Archive for March, 2010

Philippines: Mindanao State University Adopts Islamic Environmental Sourcebook

March 28, 2010

06/03/2008 –

The pioneering sourcebook on environment management – the result of the collective efforts of scholars, clerics and local government officials in Muslim Mindanao – is well on the way to becoming a standard training and learning tool in the region.

The sourcebook titled Al Khalifa (The Steward) went through a series of consultations and workshops, with the religious leaders in Western Mindanao playing the key role, and was positively welcomed by local government units in the region. It seeks “to enable Muslims to be involved in environmental governance through a clearer understanding and better appreciation of their responsibilities and accountabilities as prescribed by Islam.”

Al Khalifa was developed by the U.S. Agency for International Development (USAID), through its Philippine Environmental Governance (EcoGov) Project, working with Muslim community leaders, the Department of Environment and Natural Resources, educators, and Qur’anic experts from Western Mindanao.

In a workshop hosted by Cotabato City, DENR-ARMM and EcoGov on May 21, representatives of academe, ARMM LGUs, and development projects agreed to work for the adoption of Al Khalifa as a standard guide for all environmental governance initiatives.

One of the recommendations of the group was to draft an executive order for the ARMM Governor which will direct the regional offices of DENR, DA/BFAR, DepEd, Bureau of Madaris, and local government units to integrate Al Khalifa principles and teachings in their work. It was also recommended that a similar EO be issued by the Mayor of Cotabato City.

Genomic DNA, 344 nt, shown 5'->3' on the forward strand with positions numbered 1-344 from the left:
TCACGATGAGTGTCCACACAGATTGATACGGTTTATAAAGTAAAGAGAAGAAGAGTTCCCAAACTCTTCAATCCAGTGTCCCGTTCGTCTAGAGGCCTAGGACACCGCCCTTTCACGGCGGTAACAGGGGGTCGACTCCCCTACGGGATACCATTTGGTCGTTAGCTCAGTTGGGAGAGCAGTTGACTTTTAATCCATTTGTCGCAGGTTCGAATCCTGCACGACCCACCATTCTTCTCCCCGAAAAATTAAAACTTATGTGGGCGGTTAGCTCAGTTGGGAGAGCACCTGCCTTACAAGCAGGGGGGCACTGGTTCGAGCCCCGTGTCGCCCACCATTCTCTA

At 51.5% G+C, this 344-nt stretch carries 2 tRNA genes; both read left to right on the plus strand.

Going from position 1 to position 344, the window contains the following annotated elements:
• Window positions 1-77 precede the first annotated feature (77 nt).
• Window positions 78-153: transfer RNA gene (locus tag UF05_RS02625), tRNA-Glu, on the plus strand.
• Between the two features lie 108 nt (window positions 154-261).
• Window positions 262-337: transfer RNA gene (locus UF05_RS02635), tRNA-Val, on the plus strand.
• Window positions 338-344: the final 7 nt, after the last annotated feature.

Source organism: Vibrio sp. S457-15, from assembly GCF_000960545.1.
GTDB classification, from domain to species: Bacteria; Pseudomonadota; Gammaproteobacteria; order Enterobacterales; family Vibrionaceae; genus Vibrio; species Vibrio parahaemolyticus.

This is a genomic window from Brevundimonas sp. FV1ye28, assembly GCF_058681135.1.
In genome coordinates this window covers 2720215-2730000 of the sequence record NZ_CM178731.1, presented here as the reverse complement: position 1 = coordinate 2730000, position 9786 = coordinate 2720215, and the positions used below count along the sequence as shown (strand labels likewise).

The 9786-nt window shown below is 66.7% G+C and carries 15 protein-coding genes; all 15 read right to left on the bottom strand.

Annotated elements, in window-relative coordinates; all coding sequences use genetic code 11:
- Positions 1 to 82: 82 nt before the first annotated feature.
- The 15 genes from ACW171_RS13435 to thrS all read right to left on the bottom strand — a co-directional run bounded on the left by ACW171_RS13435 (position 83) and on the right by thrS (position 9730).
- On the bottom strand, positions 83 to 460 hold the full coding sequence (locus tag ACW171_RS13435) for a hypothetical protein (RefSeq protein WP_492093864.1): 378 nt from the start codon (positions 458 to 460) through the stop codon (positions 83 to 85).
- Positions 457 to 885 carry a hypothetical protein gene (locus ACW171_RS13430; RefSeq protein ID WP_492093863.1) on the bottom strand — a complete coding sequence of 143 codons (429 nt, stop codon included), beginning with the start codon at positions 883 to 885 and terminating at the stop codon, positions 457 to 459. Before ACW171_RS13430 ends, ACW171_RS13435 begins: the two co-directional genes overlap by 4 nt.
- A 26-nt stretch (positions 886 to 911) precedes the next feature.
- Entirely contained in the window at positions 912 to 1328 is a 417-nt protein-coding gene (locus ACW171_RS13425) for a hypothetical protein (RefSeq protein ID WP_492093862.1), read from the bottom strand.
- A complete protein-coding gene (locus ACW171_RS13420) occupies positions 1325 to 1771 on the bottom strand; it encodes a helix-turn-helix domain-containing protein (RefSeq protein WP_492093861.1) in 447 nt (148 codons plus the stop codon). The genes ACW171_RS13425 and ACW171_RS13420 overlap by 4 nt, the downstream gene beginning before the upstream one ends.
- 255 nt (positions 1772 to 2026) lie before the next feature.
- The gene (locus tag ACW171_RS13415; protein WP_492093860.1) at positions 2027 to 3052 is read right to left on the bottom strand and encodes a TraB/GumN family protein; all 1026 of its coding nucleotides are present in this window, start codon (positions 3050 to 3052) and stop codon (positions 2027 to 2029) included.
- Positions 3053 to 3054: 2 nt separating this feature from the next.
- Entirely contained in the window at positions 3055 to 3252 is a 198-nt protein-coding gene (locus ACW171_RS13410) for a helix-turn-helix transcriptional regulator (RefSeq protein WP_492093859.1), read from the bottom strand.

The Act for Peace, a Mindanao-based project, will integrate environment concerns in their training modules for peace advocates, guided by the book. The Cotabato-based Action Against Hunger committed to use Al Kahilfa teachings in their IEC campaign.

Other workshop participants included the Mindanao State University (MSU), Accelerated Teachers Education Program (ATEP) of Notre Dame University in Cotabato City, and the Philippine Muslim Women Council from Marawi City.

In an earlier meeting on May 14, the MSU core group discussed the development of syllabi and modules based on the Al Khalifa sourcebook, to be used by students, mentors, and religious leaders. The materials will be translated to various languages and replicated in all MSU campuses in Mindanao. MSU is expected to play a crucial role as service provider for local governments in the field of environmental management, where it can propound both technical aspects and moral principles in leadership and governance.

The EcoGov Project is helping LGUs in ecologically critical areas in Mindanao manage their forest and coastal resources, and their solid waste and wastewater. With Al Khalifa providing guidance, they hope that environmental programs will be carried out more effectively in Muslim communities.

This piece is taken from the website of the Philippine Environmental Governance Project.

See on-line at: http://ecogovproject.denr.gov.ph/docs/Story_MSU_adopts_Islamic_environmental_sourcebook.htm

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Muslims Concerns for the World Environment

March 26, 2010

• In today’s Western-dominated global order, conspicuous consumption has become of the highest order. Money, or as the modern world has contrived it, has assumed the characteristics of a virus that eats into the fabric of the planet. The consequence of this has become the global environmental degradation that we have become sadly witness to. From the pollutants that choke the air we breathe and seas we travel to the dark threat that global warming presents, the situation of the environment and its rectification has become a priority for many. From the embattled cries of environmentalists to the staged drama productions of politicians, many have presented solutions and amongst the plethora of ideas and case scenarios, initiatives have been undertake to reverse the damage caused to the environment. Though some have a cause for optimism, there are many who share disquiet that not enough is being done. With this is mind, concerned Muslims should now be presenting the solution that was bequeathed to them 14 centuries ago, a radical, world-changing force that can restore the balance between man and nature – Islam.

An Emerging Response